Janna O’Malley has some tough decisions to make in the next few weeks.
Last weekend the bodybuilding kaimahi took out two titles at the NZIFBB International Pro Am in Auckland – the Masters Over-35 Amateur and the Open Figure –meaning she has now qualified to join the ranks of professional bodybuilders.
It’s another step along the path to her ultimate dream of standing on the Olympia stage in Las Vegas in 2018.
“It’s a big leap, a whole new level,” she says.
With just one professional competition held in New Zealand, it means she’ll need to travel overseas to compete and dedicate even more to her sport than she already does.
“Now it becomes hugely more expensive and I need to look at sponsorship. Lots of pros are solely that, they don’t work, they simply do bodybuilding. I’m at a crossroads now. If I try to fulfil my dream, I probably can’t do both (work and train) and I’ve been at the wānanga a long, long time. I’ve got to make some big decisions. It’s not easy to do this stuff.”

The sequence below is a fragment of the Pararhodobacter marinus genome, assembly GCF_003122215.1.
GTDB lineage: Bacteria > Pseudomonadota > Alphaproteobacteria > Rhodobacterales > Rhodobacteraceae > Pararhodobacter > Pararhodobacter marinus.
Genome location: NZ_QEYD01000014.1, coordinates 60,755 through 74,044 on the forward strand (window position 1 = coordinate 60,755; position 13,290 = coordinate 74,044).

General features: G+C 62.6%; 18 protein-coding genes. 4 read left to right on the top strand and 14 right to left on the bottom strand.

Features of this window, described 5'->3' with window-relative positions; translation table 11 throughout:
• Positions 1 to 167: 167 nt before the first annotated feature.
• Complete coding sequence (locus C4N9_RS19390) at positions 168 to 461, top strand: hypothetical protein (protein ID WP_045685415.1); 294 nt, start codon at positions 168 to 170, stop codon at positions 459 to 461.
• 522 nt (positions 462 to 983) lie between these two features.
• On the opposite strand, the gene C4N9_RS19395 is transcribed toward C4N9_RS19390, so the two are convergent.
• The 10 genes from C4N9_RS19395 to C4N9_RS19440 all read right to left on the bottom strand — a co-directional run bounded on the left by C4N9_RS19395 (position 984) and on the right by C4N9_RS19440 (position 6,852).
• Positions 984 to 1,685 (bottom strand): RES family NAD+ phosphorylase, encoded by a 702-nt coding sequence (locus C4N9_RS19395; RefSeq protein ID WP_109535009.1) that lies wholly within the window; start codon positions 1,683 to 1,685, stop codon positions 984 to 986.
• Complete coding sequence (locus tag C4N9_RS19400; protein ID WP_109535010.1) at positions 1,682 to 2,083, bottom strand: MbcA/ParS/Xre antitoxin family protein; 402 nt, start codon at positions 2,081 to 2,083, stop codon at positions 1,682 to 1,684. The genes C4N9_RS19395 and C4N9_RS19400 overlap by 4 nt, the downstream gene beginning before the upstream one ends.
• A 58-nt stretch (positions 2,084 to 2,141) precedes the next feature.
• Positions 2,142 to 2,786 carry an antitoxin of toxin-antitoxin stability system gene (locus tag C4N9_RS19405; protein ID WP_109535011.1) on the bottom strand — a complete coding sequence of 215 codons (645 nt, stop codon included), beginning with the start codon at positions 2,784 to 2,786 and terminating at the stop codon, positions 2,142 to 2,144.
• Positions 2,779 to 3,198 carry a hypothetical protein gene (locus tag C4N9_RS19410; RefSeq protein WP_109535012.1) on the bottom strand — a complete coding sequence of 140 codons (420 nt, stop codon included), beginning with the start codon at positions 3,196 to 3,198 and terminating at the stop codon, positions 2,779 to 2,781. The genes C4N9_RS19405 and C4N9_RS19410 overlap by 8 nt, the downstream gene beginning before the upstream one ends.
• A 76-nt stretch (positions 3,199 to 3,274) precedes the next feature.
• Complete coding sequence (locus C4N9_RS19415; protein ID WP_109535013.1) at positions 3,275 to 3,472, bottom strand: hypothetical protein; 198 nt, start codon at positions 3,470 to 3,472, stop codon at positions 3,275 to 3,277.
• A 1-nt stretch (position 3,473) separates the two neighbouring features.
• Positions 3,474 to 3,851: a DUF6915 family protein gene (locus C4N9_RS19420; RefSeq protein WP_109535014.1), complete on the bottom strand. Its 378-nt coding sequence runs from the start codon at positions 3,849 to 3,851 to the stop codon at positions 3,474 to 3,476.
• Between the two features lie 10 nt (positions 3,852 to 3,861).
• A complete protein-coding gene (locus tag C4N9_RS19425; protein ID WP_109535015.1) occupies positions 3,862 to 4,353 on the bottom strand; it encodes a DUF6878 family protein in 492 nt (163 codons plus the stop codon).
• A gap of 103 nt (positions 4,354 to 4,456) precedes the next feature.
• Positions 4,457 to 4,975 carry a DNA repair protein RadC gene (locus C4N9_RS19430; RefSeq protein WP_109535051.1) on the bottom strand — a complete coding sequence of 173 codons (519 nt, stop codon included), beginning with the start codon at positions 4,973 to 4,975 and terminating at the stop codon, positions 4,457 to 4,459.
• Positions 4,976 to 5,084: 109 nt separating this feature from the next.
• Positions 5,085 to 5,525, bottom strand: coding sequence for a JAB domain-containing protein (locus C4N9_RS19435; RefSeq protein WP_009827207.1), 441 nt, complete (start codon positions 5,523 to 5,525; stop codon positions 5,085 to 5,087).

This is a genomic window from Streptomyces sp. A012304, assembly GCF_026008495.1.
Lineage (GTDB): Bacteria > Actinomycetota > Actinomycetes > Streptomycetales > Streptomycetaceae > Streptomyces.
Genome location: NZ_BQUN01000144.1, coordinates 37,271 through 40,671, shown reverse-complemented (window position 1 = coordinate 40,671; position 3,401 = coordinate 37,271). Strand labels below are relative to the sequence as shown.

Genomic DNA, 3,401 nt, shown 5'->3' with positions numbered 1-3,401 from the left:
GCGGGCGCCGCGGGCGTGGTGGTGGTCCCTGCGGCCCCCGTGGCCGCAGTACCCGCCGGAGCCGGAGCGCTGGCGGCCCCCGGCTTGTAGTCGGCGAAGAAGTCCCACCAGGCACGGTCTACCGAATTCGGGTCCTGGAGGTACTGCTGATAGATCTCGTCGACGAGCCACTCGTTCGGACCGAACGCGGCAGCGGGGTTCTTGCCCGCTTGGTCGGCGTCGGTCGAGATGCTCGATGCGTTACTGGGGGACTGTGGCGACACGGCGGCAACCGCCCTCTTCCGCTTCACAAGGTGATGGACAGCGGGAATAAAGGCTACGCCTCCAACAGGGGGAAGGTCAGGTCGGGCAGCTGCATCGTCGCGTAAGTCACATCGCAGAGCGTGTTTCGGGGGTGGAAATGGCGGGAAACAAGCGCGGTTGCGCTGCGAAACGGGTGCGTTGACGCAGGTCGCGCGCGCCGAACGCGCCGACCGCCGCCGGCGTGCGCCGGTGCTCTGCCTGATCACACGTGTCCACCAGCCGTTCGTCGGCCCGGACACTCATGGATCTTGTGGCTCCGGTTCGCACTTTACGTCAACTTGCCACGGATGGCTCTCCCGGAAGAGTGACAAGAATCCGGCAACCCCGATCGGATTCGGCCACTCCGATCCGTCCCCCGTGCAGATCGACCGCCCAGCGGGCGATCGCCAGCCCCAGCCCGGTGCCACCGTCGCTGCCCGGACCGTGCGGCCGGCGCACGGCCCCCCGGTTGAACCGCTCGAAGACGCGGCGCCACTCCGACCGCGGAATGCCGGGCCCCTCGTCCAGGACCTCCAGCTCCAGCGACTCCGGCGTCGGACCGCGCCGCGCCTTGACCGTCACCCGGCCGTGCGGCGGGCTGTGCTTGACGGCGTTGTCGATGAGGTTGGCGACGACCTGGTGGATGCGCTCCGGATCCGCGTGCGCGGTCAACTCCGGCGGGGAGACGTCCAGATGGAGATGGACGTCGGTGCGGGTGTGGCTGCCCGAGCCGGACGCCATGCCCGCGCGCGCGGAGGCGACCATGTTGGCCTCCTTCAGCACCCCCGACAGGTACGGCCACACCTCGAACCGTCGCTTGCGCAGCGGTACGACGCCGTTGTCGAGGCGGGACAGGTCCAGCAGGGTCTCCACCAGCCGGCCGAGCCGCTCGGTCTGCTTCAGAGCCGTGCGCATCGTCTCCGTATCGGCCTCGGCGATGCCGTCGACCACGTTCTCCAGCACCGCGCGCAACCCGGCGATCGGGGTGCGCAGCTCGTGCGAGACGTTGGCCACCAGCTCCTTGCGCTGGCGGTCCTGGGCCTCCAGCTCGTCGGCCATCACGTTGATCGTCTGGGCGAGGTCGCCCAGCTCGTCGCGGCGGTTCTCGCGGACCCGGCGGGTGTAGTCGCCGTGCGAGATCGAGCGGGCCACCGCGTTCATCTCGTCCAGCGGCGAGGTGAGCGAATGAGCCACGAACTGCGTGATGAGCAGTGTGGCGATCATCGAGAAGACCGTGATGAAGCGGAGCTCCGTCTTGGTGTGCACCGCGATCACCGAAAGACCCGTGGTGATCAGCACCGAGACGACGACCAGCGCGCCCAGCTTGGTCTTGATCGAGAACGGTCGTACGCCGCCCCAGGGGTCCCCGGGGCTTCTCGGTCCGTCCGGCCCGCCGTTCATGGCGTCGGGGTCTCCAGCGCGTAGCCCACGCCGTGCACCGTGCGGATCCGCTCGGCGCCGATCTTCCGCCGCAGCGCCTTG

Janna – National Programme Manager at Te Wānanga o Aotearoa – is relatively new to the world of bodybuilding but has made massive strides in less than four years in the sport.
Her first success came just nine months after she started training when she entered the NZIFBB Waikato Regional competition and took out the Waikato figure champ title at her first attempt.
The following week she finished fourth at the national champs. She followed that up with sixth at the Arnold Classic in Melbourne, against the best amateurs from around the world. She went on to win the NZIFBB Pro-Am champs for the overall figure title in Auckland and has now capped of a remarkable rise in the sport to qualify as a professional.
Even more remarkable is the fact Jenna and her bodybuilding brothers Kenny and Teina have been recognised as the first family in the world to have three family members qualify as professional bodybuilders.
“The head judge from Olympia made the comment that we’d made history,” she says.
“You don’t get to have two pro bodybuilders from one family, let alone three. I’m particularly happy for our mum, she’s been the backbone of everything we do.”
But Janna says her main focus is not winning titles or medals in competitions.
“Being able to inspire others, particularly mums, to do great things means more to me than any medals,” she says.
“There seems to be a mindset that when women become mums that’s it, but I don’t believe that. I believe we can take on anything.”